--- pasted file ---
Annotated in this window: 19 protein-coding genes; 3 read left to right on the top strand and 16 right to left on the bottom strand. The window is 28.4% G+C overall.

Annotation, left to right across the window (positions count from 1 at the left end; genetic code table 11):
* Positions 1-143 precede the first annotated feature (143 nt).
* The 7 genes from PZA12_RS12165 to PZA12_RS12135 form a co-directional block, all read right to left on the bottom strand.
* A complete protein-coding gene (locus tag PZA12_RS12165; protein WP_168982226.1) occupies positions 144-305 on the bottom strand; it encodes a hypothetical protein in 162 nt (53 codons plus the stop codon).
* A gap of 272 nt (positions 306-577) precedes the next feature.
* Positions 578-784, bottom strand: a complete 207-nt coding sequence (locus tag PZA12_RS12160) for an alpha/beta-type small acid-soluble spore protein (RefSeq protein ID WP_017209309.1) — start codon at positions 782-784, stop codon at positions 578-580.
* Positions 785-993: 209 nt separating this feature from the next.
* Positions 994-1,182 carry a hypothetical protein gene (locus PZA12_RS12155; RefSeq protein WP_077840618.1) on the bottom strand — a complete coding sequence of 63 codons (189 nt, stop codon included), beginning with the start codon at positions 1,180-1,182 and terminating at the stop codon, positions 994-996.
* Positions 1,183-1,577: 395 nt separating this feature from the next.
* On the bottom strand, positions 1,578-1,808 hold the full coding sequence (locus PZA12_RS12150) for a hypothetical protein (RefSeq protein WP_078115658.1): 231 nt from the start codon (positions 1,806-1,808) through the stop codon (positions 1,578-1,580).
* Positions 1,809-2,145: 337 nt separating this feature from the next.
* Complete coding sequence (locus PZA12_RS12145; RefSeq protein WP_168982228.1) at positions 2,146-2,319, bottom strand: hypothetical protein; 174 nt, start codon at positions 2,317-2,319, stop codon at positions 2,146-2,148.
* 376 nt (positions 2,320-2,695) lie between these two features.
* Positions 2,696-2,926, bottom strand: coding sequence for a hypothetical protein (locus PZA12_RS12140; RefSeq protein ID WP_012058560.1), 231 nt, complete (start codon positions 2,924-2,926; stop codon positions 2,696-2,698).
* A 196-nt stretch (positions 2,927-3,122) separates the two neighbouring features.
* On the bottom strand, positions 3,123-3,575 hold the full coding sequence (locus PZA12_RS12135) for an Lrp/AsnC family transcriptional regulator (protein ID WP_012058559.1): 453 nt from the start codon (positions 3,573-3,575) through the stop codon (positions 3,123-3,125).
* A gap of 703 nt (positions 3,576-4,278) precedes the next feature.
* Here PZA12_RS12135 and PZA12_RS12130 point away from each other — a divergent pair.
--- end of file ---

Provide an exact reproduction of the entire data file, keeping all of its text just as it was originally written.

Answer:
Annotated in this window: 19 protein-coding genes; 3 read left to right on the top strand and 16 right to left on the bottom strand. The window is 28.4% G+C overall.

Annotation, left to right across the window (positions count from 1 at the left end; genetic code table 11):
* Positions 1-143 precede the first annotated feature (143 nt).
* The 7 genes from PZA12_RS12165 to PZA12_RS12135 form a co-directional block, all read right to left on the bottom strand.
* A complete protein-coding gene (locus tag PZA12_RS12165; protein WP_168982226.1) occupies positions 144-305 on the bottom strand; it encodes a hypothetical protein in 162 nt (53 codons plus the stop codon).
* A gap of 272 nt (positions 306-577) precedes the next feature.
* Positions 578-784, bottom strand: a complete 207-nt coding sequence (locus tag PZA12_RS12160) for an alpha/beta-type small acid-soluble spore protein (RefSeq protein ID WP_017209309.1) — start codon at positions 782-784, stop codon at positions 578-580.
* Positions 785-993: 209 nt separating this feature from the next.
* Positions 994-1,182 carry a hypothetical protein gene (locus PZA12_RS12155; RefSeq protein WP_077840618.1) on the bottom strand — a complete coding sequence of 63 codons (189 nt, stop codon included), beginning with the start codon at positions 1,180-1,182 and terminating at the stop codon, positions 994-996.
* Positions 1,183-1,577: 395 nt separating this feature from the next.
* On the bottom strand, positions 1,578-1,808 hold the full coding sequence (locus PZA12_RS12150) for a hypothetical protein (RefSeq protein WP_078115658.1): 231 nt from the start codon (positions 1,806-1,808) through the stop codon (positions 1,578-1,580).
* Positions 1,809-2,145: 337 nt separating this feature from the next.
* Complete coding sequence (locus PZA12_RS12145; RefSeq protein WP_168982228.1) at positions 2,146-2,319, bottom strand: hypothetical protein; 174 nt, start codon at positions 2,317-2,319, stop codon at positions 2,146-2,148.
* 376 nt (positions 2,320-2,695) lie between these two features.
* Positions 2,696-2,926, bottom strand: coding sequence for a hypothetical protein (locus PZA12_RS12140; RefSeq protein ID WP_012058560.1), 231 nt, complete (start codon positions 2,924-2,926; stop codon positions 2,696-2,698).
* A 196-nt stretch (positions 2,927-3,122) separates the two neighbouring features.
* On the bottom strand, positions 3,123-3,575 hold the full coding sequence (locus PZA12_RS12135) for an Lrp/AsnC family transcriptional regulator (protein ID WP_012058559.1): 453 nt from the start codon (positions 3,573-3,575) through the stop codon (positions 3,123-3,125).
* A gap of 703 nt (positions 3,576-4,278) precedes the next feature.
* Here PZA12_RS12135 and PZA12_RS12130 point away from each other — a divergent pair.